Hence, my ambivalence about Ph.Ds is not simply that gee, I wish that I too could publish SERIOUS stuff about German literature. Rather, it is an expression of the fact that I live in a world of intellectual chaos, and it doesn’t look as though I am going to escape it in the near future.

  30. Jordan Fowles on July 28, 2004 at 1:05 pm

    Nicely put, Nate. That is kind of how I understood your post in the first place.

    And I too, did not leave the world of academia for merely financial reasons, although now that I an in the legal world I must admit that it is nice. I have never felt more intellectually stimulated in all my days of graduate school as I have since I began studying the law.

    Although learning old Germanic languages, reading old documents, and doing research into various German language islands in the United States as well as other research endeavours was fun, it was not as intellectually stimulating (to me) as have been forays into the world of law and economics and other such wonders.

    Add the improved financial situation to that, and I am in heaven.

    BTW- on a different note, have any of you with Ph.D.s noticed how people get a glazed look in their eyes when you start talking about your interests? I did as a graduate student, and it drove me nuts. Why they couldn’t see the importance of syllable structure in Gothic was beyond me, because I find/found it interesting.

  31. Jordan Fowles on July 28, 2004 at 1:14 pm

    Sorry to comment again.

    I just noticed another aspect of Nate’s post that I really like- his talk of the “pluralistic theoretical ‘soup’ of legal thought”.

    That is another thing that I found so appealing about the law.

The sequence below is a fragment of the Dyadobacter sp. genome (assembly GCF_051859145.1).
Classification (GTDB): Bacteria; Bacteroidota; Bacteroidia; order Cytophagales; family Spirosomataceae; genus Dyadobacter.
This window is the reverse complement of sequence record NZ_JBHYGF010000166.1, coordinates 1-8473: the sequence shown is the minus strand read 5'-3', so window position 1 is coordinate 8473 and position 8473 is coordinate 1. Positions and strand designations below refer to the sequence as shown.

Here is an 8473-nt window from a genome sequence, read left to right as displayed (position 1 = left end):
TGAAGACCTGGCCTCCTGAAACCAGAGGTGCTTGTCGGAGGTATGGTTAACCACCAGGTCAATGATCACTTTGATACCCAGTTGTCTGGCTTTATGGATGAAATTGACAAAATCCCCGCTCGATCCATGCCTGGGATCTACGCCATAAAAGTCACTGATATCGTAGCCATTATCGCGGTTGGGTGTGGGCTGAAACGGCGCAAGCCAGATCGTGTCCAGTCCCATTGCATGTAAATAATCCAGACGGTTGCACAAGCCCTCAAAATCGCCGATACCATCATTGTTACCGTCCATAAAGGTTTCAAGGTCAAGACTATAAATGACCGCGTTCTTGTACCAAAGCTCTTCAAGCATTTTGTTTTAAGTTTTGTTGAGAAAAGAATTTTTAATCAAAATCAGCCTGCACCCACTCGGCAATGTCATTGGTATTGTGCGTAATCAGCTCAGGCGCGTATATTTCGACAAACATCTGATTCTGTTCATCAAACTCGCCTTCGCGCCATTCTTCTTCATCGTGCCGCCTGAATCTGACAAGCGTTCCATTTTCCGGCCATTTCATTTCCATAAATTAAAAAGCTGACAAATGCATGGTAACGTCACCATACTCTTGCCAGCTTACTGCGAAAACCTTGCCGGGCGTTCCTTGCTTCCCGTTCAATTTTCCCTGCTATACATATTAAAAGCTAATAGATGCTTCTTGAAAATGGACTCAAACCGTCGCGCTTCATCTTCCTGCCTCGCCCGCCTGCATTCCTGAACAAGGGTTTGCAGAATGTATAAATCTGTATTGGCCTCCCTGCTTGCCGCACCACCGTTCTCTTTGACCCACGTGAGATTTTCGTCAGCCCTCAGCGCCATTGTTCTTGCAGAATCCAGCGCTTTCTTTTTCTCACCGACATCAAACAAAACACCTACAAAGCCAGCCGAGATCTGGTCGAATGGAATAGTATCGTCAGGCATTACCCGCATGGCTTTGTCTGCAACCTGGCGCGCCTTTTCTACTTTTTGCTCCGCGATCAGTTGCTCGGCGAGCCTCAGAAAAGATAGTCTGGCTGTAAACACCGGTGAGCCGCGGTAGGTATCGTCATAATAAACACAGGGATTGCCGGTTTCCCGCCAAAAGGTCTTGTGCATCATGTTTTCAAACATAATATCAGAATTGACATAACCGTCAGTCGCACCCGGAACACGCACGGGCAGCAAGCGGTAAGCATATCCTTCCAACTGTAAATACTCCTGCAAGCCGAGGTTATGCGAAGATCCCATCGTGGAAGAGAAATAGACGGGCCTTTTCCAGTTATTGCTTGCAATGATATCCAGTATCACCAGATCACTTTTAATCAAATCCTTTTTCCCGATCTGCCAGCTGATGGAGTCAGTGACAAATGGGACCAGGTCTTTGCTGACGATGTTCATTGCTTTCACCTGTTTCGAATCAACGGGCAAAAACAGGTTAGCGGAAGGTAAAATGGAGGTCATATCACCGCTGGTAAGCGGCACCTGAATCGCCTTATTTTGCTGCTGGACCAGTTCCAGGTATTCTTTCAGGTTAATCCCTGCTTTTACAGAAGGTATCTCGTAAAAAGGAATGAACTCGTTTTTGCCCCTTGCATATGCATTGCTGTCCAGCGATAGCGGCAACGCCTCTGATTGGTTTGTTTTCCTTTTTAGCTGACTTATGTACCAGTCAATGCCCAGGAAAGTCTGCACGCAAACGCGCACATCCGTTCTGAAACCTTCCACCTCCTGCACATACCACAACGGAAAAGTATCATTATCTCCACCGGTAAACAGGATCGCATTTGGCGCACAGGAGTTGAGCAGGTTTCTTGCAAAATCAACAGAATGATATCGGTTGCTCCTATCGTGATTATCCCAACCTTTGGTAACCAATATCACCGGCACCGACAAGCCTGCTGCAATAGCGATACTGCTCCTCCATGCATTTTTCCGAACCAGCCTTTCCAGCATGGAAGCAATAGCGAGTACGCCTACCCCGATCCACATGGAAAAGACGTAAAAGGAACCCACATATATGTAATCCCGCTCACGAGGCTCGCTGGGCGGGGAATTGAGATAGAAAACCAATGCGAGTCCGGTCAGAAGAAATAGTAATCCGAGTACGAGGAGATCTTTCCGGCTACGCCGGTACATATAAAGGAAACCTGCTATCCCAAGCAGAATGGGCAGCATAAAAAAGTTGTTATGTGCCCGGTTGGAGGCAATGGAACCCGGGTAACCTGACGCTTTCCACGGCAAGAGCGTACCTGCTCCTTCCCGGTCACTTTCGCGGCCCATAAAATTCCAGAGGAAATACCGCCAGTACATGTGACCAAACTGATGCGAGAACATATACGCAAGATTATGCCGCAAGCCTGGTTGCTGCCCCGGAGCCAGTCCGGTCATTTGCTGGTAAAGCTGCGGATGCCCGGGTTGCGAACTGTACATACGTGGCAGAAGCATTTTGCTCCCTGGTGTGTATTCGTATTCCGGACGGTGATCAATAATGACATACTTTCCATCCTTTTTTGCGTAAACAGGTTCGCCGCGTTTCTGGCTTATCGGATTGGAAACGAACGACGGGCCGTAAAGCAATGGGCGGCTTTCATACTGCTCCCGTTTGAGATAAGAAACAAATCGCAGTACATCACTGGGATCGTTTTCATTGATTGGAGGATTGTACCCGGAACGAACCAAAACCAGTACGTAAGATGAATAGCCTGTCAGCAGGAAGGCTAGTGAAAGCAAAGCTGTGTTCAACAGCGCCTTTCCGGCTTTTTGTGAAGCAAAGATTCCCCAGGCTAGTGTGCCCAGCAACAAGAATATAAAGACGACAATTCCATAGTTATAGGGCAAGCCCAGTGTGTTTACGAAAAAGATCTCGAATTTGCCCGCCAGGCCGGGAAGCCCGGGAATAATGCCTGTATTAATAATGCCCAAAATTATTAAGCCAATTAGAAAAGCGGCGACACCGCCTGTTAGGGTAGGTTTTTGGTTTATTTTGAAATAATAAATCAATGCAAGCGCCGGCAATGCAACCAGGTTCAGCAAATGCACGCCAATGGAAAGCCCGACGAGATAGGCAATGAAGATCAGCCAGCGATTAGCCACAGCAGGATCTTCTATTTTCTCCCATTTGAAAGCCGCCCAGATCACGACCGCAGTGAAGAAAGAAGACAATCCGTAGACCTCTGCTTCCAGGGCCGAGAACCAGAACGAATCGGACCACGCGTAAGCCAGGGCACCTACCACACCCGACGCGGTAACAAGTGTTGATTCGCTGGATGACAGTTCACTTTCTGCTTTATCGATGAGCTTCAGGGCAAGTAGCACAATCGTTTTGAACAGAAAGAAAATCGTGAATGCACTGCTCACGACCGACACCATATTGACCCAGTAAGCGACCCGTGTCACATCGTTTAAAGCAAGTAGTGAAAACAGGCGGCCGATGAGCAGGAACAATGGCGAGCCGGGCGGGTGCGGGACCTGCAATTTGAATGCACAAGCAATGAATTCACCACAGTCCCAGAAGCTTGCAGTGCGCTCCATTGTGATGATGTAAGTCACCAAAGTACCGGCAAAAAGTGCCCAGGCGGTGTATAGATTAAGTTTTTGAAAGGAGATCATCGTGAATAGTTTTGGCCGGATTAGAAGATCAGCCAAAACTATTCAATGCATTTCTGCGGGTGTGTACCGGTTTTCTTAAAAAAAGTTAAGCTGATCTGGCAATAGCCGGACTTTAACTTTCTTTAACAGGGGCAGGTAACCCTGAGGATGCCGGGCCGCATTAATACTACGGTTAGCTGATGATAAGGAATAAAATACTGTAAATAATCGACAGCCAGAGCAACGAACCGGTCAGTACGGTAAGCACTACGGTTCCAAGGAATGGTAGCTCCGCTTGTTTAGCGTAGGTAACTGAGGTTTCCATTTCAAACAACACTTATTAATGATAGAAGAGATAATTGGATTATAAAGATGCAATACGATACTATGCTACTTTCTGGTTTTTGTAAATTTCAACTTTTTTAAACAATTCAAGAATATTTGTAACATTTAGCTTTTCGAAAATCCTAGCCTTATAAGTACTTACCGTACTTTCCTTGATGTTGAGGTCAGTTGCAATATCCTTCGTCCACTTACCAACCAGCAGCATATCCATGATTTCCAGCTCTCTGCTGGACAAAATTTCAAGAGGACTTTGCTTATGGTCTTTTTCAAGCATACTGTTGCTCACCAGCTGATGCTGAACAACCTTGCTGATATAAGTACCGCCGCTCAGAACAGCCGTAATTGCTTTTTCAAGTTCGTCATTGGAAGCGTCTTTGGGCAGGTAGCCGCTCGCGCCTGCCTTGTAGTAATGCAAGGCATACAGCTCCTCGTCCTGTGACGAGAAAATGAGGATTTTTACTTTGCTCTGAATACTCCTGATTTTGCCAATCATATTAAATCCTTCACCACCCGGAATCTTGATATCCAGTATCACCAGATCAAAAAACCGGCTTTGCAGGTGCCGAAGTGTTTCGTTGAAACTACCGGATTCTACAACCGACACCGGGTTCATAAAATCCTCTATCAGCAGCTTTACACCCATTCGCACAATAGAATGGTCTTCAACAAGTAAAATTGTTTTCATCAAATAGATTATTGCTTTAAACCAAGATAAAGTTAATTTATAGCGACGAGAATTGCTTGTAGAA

And Jonathan is right about one thing- although I disagree about how the world SHOULD be, when I examine how things actually are I find that I am not taken as seriously in the University of Michigan German Department, and that I have actually been labelled as a “sell-out” by some.

    Although such talk actually hurts me more deeply than those with such ideas could possibly know, I guess it is what I will always have to live with from those who decided to perservere with the Ph.D. As Jonathan put it, it is part of the opportunity cost of my decision, I guess. However, looking at the issue rationally, I have to say that this is why Jonathan’s comments struck a chord in me. It reminds me too much of friends that I had in the acadmic LDS community who now no longer seem to want to have anything to do with me, since I “sold my soul” to the law.

    Why that is, I do not know. I still have the same ideas that swam in my head as a doctoral student. I still have the same interests, and have added on a whole new legal dimension.

    Thus, my “rant” against what Jonathan said was probably more a reaction to the hurt caused by people (like Jonathan?) who have ceased taking me seriously or even associating with me since I began law school.

    Apologies.

  32. Frank McIntyre on July 28, 2004 at 1:24 pm

    Nate,

    Are you complaining that the law is not sufficiently compartmentalized so that it is difficult to super-specialize?

    Or are you complaining that the law lacks a central paradigm to focus it into a discipline?

    Or both.

    Or are you just complaining?

    I am guessing that the following is an important sentence:

    “What this means is that the institutional structure of legal education and the requirements of the profession are at war with the intellectual requirements of legal thought.”

    So are you complaining about trying to integrate teaching people to be lawyers with researching or teaching about the underpinnings of law as a discipline? Does this differ from the problems faced by professors in Business Schools teaching MBa’s? Or are you pining for a more well developed tradition of a PHd in legal studies?

  33. Nate Oman on July 28, 2004 at 1:39 pm

    Jordon:

    I think that there are basically three kinds of people who go to law school.

    1. People who want to be rich.
    2. People who studied the humanities and the social sciences in college and/or graduate school and don’t know what else to do.